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Stanford University

Stanford Microfluidics Laboratory

Electrophoretic Band Crossing
For Measurements of Biomolecular Binding Kinetics

Micro total analysis systems (mTAS) are devices that aim to perform key chemical assay functions on-chip including sampling, sample pre-treatment (filtration, concentration, reaction, separation, etc.) and detection [2]. Kinetic measurements play an essential role in the study of biomolecular interactions, such as immuno-based and enzyme assays. To date, there have been several on-chip reaction kinetics studies [3, 4]. However, the typical mixing method employed is simple diffusive mixing of reactive species (e.g, as in small-scale stopped-flow reaction chambers). Diffusive mixing can severly limit the time resolution of these studies.

Project Description
We are developing an on-chip electrophoretic band-crossing system with a temporal resolution of order 100 ms. The idea is to simultaneously introduce reactive species into a microchannel and mix them using electromigration, by overspeeding one species through the other (Figure 1). The time scale for the crossing is dependent on the band width and the electrophoretic mobilities of reactants and products.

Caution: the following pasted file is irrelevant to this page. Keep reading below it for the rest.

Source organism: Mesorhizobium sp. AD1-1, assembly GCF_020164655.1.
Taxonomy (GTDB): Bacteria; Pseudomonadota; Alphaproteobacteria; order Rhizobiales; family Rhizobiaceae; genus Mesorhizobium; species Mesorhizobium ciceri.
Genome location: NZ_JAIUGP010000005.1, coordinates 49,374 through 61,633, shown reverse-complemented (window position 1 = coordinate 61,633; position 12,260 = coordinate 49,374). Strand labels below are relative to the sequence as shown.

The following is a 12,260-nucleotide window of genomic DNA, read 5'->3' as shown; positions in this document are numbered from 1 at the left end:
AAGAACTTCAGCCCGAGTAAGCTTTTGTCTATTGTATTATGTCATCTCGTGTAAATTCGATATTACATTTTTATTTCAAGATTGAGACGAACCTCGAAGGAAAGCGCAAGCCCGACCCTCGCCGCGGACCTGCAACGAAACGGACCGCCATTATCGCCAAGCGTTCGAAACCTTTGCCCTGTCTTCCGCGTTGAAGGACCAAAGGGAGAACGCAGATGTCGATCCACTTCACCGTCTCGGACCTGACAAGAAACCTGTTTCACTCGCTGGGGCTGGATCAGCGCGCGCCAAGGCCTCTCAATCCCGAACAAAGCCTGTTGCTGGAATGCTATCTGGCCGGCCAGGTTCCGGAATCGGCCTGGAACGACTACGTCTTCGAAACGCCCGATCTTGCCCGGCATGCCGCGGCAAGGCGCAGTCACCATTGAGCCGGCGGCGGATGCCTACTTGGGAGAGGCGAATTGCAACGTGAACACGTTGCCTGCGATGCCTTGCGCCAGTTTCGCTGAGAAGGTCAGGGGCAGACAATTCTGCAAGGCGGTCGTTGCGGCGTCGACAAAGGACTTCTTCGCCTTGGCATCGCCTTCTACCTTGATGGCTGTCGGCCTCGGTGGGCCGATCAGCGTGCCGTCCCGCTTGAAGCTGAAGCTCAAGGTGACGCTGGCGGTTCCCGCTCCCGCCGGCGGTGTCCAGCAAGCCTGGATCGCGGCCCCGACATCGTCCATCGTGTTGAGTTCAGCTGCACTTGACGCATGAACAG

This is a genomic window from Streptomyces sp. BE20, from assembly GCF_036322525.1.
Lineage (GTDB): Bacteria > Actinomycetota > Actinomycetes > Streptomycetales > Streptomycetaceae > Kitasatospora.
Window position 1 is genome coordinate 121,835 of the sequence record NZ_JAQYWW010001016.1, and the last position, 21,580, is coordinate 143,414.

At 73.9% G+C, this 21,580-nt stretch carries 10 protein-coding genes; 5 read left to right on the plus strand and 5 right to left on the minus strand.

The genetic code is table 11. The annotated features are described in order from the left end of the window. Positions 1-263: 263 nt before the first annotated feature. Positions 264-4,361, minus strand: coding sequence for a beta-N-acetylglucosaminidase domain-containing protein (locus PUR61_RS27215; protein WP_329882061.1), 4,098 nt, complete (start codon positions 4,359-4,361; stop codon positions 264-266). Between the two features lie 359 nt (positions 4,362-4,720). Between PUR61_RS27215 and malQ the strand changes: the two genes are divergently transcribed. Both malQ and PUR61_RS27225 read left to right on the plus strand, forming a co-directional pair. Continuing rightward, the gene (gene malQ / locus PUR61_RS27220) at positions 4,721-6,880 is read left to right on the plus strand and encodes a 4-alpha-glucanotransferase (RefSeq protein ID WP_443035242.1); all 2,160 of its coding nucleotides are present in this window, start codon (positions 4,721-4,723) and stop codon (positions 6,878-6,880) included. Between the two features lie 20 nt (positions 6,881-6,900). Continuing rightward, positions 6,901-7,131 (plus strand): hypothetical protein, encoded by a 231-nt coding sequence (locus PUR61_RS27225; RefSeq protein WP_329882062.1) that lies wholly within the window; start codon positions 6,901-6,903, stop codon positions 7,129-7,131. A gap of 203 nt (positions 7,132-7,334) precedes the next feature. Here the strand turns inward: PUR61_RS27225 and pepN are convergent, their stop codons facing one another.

Figure 1. Schematic of band crossing

We have demonstrated non-reactive band crossing of BODIPY over Fluorescein (Figure 2), and reactive band crossing of Streptavidin-BODIPY conjugate over Biotin-Fluorescein conjugate (Figure 3). We are currently working toward integration of numerical simulation and experimental data to yield binding kinetics [5].

Figure 2. Non reactive band crossing 0.1 mM Fluorescein, 0.2 mM BODIPY, 10 mM Borate Buffer

Figure 3. Reactive band crossing 20 mM Biotin-Fluorecein (1:1), 70 mM Streptavidin-BODIPY (1:2.9), 10 mM Borate Buffer


1) A. Manz, N. Graber, H. M. Widmer, 1990, “Miniaturized total chemical analysis systems: a novel concept for chemical sensing”, Sensors and Actuators B1, 244-248.

2) G. H. M. Sanders, A. Manz, 2000, “Chip-based microsystems for genomic and proteomic analysis”, Trends in Analytical Chemistry, Vol. 9, No. 6, 364-378.

3) A. G. Hadd, D. E. Raymond, J. W. Halliwell, S. C. Jacobson, J. M. Ramsey, 1997, “Microchip device for performing enzyme assays”, Analytical Chemistry, 69, 3407-3412.

4) N. H. Chiem, D. J. Harrison, 1998, “Microchip systems for immunoassay: an integrated immunoreactor with electrophoretic separation for serum theophylline determination”, Clinical Chemistry, 44:3, 591-598.

5) C. H. Chen, J. C. Mikkelsen, J. G. Santiago, 2000, “Electrophoretic band crossing for measurements of biomolecular binding kinetics”, presented at 2000 International Forum on Biochip Technologies, Beijing, China